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Tuesday, 06 March 2012 13:16

Parents believe nursery have more influence on childrens reading than them

 
Michael Glenister, 02 March 2012, 10:43am
 
Many parents consider early years settings to be more important than the home environment when it comes to children's communication and literacy skills, according to research published by the charity National Literacy Trust (NLT)
 
Almost a third of parents said they did not consider themselves to be the main influence on children’s communication and language skills, with 15 per cent citing school and nursery teachers as the primary influence on children’s communication skills. 
 
 
As a result, 14 per cent of parents shun the opportunity to read to their children at home, as shown by the poll of 1,000 parents of 0-16-year-olds, carried out as part of the launch of the NLT’s Words for Life campaign. 
 
Clare Bolton, campaign manager at Words for Life, encouraged nurseries to work in conjunction with parents to improve literacy standards. 'It’s about getting parents involved as much as possible in what is happening in the nursery,' she said.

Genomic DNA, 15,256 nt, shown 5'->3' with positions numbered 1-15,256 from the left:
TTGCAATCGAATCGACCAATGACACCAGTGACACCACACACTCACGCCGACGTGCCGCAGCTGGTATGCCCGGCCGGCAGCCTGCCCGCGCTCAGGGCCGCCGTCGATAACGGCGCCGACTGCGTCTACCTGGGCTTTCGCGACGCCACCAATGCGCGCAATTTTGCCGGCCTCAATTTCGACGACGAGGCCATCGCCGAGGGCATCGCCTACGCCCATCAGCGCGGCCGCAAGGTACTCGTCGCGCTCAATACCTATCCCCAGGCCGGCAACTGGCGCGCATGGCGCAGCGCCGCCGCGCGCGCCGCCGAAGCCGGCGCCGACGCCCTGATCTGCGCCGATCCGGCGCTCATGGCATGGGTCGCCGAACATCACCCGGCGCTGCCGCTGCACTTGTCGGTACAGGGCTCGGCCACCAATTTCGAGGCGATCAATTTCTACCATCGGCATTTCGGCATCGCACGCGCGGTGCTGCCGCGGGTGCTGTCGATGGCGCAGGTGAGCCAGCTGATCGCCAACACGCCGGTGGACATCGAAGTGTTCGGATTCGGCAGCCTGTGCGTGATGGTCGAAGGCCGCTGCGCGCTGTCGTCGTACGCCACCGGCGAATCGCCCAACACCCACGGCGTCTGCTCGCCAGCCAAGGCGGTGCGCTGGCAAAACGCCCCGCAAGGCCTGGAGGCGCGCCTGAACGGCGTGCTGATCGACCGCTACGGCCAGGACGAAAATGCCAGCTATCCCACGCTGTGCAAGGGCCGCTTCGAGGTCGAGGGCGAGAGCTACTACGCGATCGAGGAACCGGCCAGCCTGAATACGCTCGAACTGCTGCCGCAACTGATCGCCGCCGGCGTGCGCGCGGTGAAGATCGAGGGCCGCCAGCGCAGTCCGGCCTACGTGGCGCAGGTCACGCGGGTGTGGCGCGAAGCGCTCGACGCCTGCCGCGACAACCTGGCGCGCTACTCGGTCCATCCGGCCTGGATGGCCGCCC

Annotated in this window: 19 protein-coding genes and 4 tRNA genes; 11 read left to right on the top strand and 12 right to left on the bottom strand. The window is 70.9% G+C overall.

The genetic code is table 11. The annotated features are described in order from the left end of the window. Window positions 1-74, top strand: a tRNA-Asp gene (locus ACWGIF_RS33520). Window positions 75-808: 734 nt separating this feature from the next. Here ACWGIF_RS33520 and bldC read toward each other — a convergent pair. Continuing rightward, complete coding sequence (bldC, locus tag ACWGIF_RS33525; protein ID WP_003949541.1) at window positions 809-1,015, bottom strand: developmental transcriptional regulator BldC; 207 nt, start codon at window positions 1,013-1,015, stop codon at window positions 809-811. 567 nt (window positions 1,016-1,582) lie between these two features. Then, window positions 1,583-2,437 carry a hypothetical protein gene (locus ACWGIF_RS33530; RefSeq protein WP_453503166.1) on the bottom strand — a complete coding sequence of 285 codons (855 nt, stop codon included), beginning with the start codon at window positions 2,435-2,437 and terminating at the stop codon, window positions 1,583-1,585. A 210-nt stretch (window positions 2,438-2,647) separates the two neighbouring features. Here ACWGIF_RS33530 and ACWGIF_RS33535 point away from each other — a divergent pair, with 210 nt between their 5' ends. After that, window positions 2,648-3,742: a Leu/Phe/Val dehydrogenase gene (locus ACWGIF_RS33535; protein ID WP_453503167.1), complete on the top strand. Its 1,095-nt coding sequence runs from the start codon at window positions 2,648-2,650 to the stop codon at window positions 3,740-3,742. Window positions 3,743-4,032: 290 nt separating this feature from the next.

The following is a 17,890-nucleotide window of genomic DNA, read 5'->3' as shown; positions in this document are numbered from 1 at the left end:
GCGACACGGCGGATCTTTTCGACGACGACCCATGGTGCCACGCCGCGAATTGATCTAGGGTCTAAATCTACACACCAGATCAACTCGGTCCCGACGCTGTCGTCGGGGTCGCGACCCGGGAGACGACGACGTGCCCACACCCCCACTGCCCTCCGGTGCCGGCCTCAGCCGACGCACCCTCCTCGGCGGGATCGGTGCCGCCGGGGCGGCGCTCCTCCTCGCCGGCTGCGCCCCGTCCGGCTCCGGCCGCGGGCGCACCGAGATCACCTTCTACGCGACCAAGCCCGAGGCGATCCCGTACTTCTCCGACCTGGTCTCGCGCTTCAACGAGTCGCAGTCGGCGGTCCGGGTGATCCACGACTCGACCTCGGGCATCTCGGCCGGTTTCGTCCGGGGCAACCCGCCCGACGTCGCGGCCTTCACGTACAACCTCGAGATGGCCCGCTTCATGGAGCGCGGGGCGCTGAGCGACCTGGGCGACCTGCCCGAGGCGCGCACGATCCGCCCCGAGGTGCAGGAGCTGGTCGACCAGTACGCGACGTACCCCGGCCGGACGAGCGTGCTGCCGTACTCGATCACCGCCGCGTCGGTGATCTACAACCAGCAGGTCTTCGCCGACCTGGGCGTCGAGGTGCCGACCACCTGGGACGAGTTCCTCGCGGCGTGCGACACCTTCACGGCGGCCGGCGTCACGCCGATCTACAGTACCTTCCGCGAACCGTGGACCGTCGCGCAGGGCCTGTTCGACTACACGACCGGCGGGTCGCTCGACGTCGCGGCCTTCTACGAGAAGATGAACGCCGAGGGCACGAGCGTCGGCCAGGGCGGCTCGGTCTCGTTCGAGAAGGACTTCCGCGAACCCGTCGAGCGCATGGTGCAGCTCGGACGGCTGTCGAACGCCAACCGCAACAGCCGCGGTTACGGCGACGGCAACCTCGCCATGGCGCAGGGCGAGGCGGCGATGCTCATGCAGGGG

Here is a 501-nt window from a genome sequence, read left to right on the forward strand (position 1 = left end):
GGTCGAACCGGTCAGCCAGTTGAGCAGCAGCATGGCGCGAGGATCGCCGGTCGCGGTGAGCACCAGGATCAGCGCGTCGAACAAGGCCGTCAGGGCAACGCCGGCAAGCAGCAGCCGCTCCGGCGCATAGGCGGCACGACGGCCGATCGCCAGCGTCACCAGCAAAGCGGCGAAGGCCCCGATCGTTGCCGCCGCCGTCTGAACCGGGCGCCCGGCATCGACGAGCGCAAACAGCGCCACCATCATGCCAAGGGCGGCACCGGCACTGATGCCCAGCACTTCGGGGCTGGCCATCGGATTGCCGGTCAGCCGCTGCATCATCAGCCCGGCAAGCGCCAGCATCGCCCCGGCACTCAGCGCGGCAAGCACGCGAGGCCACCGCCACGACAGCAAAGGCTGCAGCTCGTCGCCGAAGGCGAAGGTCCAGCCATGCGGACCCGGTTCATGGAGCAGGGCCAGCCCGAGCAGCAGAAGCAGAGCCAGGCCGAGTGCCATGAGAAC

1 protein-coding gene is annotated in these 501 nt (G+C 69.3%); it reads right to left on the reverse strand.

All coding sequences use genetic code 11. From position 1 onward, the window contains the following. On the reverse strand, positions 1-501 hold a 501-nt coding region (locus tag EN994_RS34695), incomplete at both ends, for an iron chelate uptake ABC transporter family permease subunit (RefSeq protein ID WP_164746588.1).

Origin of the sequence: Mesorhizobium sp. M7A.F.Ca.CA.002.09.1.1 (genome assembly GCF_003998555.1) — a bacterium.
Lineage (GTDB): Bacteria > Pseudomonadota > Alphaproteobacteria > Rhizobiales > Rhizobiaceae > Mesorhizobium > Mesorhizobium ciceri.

'Reinforcing messages from the nursery environment is really important and nurseries can help by doing things like sending reading lists home with children and celebrating World Book Day in order to get families talking about reading.'
 
The Words for Life campaign encourages parents to aid the development of children’s reading and communication skills and provides tips and guidance for parents on their website. 
 
Advice for reading with three- to five-year-olds includes hints such as voicing different characters to bring children’s books to life. The site also includes resources such as worksheets and puzzles relating to popular children’s books.
 
Ms Bolton also encourages nurseries to use the resources as well in order to promote literacy among children.
 
'If nurseries can use the resources and encourage children and parents to utilise those resources at home and create continuity between the two environments then that is fantastic,' she said. 
 
Bestselling author James Patterson is also supporting the campaign. He encouraged parents to set an example to children by reading at home themselves.
 
'Let's face it, most of us don't realise it, but we are failing our kids as reading role models,' he said.
 
'The best role models are in the home: brothers, fathers, grandfathers, mothers, sisters, grandmothers. Mums and dads, it's important that your kids see you reading. Not just books – reading the newspaper is good too.'
 
 
The research did find that 91 per cent of parents wanted to spend more time reading with children.